About Brandon Morgan
I teach Latin American and Borderlands (New Mexico) History, and I'm interested in digital teaching and research
This is the third and final installment in our summer pedagogy series. We invite you to join the discussion in our comments section at the bottom of the post.
This past summer, I taught an upper-division/graduate readings course on North American Borderlands History online for Western New Mexico University. Teaching history online presents unique opportunities and challenges. On the one hand, digital tools as simple as LMS assignment submission systems and email provide direct lines of communication with students that don’t always exist as readily in face-to-face settings where assignment feedback can often be somewhat one sided. The challenge is that although I have more direct and interactive means of discussing assignments and course concepts with students in the online classroom, they often fail to engage those opportunities.
In order to make online teaching feel less like a correspondence course, I assign Twitter, blogging, and an online timeline platform at tiki-toki.com to engage students in unique assignments that require them to use their skills of critically analyzing and discussing the monographs, articles, and primary sources that we are working on as a class. Continue reading →
We´re excited to welcome our newest contributor, Brandon Morgan, to the blog. Today, he writes a great piece on the historical memory and ceremony. This post originally appeared in the blog, The Mexican Revolution: Memory, Culture, and History. -ed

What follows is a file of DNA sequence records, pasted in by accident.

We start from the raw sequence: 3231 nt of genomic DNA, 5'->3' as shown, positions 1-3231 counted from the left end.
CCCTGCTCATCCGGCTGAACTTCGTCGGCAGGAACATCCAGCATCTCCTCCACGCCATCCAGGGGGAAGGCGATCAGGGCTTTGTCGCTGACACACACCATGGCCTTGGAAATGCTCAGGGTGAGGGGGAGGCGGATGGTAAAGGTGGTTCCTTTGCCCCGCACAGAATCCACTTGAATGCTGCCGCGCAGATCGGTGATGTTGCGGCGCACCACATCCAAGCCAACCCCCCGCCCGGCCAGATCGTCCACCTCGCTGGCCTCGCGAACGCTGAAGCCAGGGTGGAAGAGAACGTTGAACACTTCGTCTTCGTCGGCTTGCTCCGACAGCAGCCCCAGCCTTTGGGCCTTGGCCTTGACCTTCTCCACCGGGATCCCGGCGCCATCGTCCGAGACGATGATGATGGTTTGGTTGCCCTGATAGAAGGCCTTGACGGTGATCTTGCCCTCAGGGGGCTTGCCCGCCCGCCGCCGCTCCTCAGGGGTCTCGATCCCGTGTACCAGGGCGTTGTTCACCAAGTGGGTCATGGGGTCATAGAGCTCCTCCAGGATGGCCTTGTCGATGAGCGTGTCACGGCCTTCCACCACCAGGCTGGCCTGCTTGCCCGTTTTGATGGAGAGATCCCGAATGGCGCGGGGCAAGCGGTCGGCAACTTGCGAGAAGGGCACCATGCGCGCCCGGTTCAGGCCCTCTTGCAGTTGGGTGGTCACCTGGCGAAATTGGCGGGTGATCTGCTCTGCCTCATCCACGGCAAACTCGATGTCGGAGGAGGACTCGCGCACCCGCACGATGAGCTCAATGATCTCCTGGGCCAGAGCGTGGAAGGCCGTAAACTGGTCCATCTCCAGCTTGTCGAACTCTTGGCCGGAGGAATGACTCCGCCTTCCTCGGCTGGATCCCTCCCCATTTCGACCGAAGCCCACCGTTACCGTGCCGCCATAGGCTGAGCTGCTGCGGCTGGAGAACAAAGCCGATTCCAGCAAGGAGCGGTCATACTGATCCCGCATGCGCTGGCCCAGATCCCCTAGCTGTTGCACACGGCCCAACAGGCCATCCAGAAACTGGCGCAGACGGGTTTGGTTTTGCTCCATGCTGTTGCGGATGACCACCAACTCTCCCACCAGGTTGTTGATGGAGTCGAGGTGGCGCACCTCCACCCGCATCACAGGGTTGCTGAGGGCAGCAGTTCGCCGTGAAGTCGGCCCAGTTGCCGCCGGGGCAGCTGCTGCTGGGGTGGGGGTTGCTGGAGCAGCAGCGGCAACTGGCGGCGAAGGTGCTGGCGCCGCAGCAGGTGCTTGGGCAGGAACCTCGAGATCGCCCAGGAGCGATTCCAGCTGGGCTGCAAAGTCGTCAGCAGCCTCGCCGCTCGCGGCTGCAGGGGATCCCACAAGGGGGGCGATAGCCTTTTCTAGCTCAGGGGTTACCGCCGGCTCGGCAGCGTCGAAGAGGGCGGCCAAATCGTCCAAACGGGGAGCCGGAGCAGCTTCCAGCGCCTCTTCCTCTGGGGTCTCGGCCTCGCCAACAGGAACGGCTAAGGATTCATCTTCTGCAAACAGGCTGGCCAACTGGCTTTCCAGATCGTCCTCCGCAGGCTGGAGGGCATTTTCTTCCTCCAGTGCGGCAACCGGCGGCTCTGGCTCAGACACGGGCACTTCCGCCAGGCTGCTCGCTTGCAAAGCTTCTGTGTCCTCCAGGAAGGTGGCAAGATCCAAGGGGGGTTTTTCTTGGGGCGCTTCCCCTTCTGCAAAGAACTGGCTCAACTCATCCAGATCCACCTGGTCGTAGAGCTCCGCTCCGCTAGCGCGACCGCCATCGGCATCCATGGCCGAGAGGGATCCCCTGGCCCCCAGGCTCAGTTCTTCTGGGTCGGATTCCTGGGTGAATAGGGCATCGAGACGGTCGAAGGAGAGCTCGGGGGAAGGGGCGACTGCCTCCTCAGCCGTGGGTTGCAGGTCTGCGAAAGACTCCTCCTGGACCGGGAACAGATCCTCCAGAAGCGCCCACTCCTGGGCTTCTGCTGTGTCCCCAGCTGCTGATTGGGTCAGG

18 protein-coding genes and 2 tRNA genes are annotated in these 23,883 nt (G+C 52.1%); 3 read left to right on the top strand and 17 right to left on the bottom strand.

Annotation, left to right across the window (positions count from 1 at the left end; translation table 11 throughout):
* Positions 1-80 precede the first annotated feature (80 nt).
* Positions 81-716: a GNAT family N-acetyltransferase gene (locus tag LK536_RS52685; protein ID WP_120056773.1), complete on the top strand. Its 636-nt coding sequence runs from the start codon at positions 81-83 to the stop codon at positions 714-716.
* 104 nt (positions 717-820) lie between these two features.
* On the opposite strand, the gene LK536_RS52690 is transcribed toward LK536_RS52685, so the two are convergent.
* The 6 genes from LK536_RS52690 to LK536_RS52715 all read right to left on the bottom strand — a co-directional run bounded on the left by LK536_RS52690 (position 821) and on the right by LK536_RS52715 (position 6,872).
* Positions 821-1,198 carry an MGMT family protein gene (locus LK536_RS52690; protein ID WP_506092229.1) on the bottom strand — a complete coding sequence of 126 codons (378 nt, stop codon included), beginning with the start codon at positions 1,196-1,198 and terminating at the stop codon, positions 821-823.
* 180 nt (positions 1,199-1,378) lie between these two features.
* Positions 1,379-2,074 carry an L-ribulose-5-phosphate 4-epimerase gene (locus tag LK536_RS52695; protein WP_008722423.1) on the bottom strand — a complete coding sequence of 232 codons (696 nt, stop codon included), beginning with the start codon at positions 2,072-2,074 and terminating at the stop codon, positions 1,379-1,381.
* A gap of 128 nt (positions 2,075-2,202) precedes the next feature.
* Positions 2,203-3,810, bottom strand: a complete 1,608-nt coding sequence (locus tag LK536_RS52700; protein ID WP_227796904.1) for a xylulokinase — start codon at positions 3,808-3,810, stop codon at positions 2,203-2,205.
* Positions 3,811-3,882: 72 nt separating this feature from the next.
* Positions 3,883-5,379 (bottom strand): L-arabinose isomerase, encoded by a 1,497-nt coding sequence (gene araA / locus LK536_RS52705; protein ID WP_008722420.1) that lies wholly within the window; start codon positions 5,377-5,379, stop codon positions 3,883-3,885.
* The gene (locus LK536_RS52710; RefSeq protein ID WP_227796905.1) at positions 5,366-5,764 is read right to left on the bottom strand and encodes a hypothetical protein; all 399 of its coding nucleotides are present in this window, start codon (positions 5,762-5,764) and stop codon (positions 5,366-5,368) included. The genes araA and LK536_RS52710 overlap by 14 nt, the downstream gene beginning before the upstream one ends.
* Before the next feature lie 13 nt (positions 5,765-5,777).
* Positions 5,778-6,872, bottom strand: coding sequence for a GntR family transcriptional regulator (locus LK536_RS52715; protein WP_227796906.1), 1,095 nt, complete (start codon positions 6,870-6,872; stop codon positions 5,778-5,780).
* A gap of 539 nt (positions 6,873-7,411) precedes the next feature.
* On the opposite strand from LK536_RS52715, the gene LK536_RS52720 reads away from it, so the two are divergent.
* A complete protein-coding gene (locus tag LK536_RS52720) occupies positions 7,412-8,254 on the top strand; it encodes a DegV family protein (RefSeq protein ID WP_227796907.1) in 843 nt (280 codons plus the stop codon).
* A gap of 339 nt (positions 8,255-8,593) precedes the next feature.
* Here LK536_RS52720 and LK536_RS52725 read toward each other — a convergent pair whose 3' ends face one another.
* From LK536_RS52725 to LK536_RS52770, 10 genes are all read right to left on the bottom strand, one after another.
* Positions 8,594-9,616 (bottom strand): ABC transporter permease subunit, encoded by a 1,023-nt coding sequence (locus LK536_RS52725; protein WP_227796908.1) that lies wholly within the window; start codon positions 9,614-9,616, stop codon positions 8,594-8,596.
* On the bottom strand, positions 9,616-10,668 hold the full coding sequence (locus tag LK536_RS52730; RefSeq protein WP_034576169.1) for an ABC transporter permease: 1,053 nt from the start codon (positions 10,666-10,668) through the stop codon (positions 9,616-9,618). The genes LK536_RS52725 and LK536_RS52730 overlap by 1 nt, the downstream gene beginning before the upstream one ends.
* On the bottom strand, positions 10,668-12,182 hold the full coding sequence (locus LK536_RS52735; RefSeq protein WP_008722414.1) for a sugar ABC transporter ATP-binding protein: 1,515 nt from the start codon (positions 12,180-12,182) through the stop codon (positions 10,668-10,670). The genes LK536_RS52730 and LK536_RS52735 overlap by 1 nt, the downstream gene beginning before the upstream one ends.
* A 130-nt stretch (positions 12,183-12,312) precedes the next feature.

Speakers and dignitaries assembled as the Villa Raid memorial got underway in Columbus on March 9, 1916.
Slowly and surely people arrived at the crossroads of New Mexico 9 and 11 where the old El Paso and Southwestern rail station stands. Today, the old depot houses artifacts and memorabilia from the turn of the twentieth century. Most specifically, it contains relics that gained significance on the early morning of March 9, 1916, when General Francisco “Pancho” Villa led about 480 men across the international boundary three miles
southwest of town.
One hundred years later, behind the historic train station, restored over the past few decades through the efforts of the Columbus Historical Society (CHS), a slight, cool breeze flapped the edges of the American flags draped across the replica of General Pershing’s review stand and the desert sun grew warmer. I arrived just as the CHS memorial ceremony to mark the centennial of Villa’s raid got underway. Like most of the other 150 or so attendees, I had traveled hundreds of miles to participate in the ceremony to honor the memory of the eighteen Americans who were killed during the course of the attack. Only a handful of the participants in the memorial hailed from Columbus. Continue reading →